Please let our favourite radio and TV presenters say good bye. Please...?

*Sam spoke to Mamamia on the condition that her identity would be kept anonymous. Sam is not her real name.

It’s been a tough few weeks to be a radio and television presenter. The immediate axing of three shows by broadcasters, has listeners wondering why, with hosts blind-sighted unable to say goodbye to their audiences.

The brutal cuts started with Gold FM axing Jo and Lehmo, despite their ratings win, with Hughesy and Kate, and Matt and Meshel from KIIS FM performing their last shows too, just a week before their scheduled departure on December 8th.

However, this ‘abrupt end’ isn’t out of character for those in television and radio. Just days after the sack, Lehmo told The SMH that “everyone gets fired in radio, it comes with the territory,” and it’s a fate that’s been met by many others – Judith Lucy, Pete Helliar, Kaz Cooke and Kerri-Anne Kennerley to name a few.

But, when Mamamia spoke to Sam*, an industry expert with nearly two decades of experience in television and radio, she called it an antiquated view by broadcasters.

“If a performer is pissed off about getting the sack, giving them unfettered access to your radio airwaves for x number of weeks after they’ve finished opens the station up to what they feel, is too much risk,” she said.


“There is a sense that if they’ve got the platform they’ll be able to make digs at the station or the music, purposefully have a bad show, or speak ill of the boss.”

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However, while this practice might “come with the territory,” it’s not just limited to TV and radio stations, says media and entertainment lawyer Michael Easton. He says, just like any business in the end it’s “all about risk management”.

“There are plenty of businesses where someone is terminated and has to leave the building immediately, without being allowed to go back to their desks, and say goodbye to their co-workers.

“It’s not even restricted to cases where there’s been a controversial termination, but this can be a particularly tricky period especially if someone feels aggrieved,” he says.

But, considering it’s part of the presenter’s job to create a bond with the audience, especially in radio where audiences tune in during their drive to work, or school pick up day after day, it’s unfortunate that this ‘disruption to listeners and viewers,’ is debunked for potential bad press.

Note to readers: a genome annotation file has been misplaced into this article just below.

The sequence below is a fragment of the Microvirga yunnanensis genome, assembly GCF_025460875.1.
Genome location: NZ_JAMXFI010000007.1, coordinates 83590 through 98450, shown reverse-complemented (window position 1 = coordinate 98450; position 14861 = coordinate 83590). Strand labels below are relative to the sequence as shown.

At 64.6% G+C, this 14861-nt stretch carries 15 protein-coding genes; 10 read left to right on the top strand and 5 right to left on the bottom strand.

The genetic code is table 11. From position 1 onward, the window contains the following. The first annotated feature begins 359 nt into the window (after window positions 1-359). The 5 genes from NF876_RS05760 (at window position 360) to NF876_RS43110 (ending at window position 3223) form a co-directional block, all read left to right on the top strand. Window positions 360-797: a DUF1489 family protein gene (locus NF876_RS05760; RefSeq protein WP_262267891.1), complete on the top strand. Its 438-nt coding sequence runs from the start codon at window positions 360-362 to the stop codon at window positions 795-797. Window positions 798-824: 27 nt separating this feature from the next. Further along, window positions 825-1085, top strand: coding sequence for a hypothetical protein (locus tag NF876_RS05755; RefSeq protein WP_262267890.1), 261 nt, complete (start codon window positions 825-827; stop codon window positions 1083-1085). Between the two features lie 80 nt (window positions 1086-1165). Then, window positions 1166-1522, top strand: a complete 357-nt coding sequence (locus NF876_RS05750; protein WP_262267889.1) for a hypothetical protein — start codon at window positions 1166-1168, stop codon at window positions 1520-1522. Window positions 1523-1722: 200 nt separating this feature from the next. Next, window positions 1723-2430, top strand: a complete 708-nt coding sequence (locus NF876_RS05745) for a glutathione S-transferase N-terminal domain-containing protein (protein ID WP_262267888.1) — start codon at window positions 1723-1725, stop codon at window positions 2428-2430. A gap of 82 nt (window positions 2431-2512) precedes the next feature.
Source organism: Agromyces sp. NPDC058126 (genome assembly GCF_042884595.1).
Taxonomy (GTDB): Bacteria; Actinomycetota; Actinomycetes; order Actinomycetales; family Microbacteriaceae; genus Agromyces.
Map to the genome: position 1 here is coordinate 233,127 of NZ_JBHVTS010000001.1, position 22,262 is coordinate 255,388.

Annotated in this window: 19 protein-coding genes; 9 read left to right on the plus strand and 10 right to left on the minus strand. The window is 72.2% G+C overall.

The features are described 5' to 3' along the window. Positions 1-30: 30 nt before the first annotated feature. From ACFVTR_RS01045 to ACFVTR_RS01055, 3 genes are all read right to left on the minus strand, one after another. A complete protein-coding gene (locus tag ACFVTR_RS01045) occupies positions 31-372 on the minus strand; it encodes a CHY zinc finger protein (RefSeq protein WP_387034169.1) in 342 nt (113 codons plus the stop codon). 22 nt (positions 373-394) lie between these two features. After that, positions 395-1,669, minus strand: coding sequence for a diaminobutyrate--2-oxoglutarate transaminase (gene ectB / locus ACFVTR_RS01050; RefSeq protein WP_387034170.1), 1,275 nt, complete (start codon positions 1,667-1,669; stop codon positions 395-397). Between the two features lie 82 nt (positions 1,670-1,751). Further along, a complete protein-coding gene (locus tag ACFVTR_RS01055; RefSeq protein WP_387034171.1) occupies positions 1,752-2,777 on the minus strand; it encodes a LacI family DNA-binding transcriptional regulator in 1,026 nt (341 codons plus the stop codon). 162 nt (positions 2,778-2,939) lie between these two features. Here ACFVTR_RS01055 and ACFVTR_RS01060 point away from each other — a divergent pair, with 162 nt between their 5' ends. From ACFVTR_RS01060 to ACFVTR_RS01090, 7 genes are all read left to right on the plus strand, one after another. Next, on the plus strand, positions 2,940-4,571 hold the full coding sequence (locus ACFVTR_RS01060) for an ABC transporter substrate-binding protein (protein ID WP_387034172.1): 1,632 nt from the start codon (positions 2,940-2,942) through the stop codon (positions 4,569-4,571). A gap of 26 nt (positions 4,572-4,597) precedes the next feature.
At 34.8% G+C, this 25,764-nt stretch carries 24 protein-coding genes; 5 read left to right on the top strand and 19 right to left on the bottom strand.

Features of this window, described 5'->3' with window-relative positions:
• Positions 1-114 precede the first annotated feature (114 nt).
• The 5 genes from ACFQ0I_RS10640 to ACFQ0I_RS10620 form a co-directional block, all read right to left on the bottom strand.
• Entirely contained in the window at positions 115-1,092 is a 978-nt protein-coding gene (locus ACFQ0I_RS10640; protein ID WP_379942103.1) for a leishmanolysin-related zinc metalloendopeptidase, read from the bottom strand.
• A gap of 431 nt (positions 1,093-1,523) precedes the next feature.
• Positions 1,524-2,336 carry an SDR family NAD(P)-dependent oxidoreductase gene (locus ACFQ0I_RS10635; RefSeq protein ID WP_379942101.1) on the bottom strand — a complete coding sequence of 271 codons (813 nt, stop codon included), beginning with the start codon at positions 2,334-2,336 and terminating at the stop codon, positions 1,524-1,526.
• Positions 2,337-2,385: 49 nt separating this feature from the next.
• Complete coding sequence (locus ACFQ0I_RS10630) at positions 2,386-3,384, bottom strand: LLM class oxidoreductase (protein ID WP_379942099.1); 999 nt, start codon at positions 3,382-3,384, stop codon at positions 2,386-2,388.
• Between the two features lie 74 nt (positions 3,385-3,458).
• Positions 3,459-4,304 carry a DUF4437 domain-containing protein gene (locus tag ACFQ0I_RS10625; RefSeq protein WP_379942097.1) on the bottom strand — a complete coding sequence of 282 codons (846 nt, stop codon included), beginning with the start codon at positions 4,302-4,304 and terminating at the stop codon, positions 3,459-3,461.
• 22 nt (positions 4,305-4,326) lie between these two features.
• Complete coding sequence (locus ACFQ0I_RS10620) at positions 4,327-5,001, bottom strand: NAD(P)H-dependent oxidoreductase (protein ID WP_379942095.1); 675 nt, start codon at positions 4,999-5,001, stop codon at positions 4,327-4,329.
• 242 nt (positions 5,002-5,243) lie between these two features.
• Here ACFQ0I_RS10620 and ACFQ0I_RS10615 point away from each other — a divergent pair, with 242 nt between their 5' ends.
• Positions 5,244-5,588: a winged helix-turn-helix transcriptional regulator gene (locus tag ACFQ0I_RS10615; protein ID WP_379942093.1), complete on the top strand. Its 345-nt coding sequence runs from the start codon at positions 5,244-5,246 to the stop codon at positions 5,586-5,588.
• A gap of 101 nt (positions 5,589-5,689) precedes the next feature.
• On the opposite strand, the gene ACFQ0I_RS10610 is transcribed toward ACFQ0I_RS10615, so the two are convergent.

Again, while Easton says it’s all a matter of minimising risk, Sam disagrees.

She says it’s “radio bosses not wanting to deal with managing people in an office who’ve been fired”.

“They’d rather they were out the door.”

Considering the fact the Australian media industry is quite insular, with a lot of movement between stations and channels, Sam says that most presenters are aware of how unprofessional that would be, and says it’s “offensive” for management to think otherwise.

“It makes out like you’re incapable of being professional after being fired,” she says. “If a performer does that, they’re basically saying to other radio stations “don’t hire me because this is how I behave when I’m pissed off” and most radio performers want to work again so they wouldn’t be so stupid to do that.”

However, when the termination papers have been lodged, the desks cleaned, despite the unceremonious sacking, most find opportunities elsewhere, Pete Helliar is still a recognised household name, same with Wil Anderson, Meshel Laurie just released a book, and Hughesy and Kate are already booked for the drive slot on the Hit Network.

And, if all else fails, presenters can go on social media to say goodbye and get their final say.

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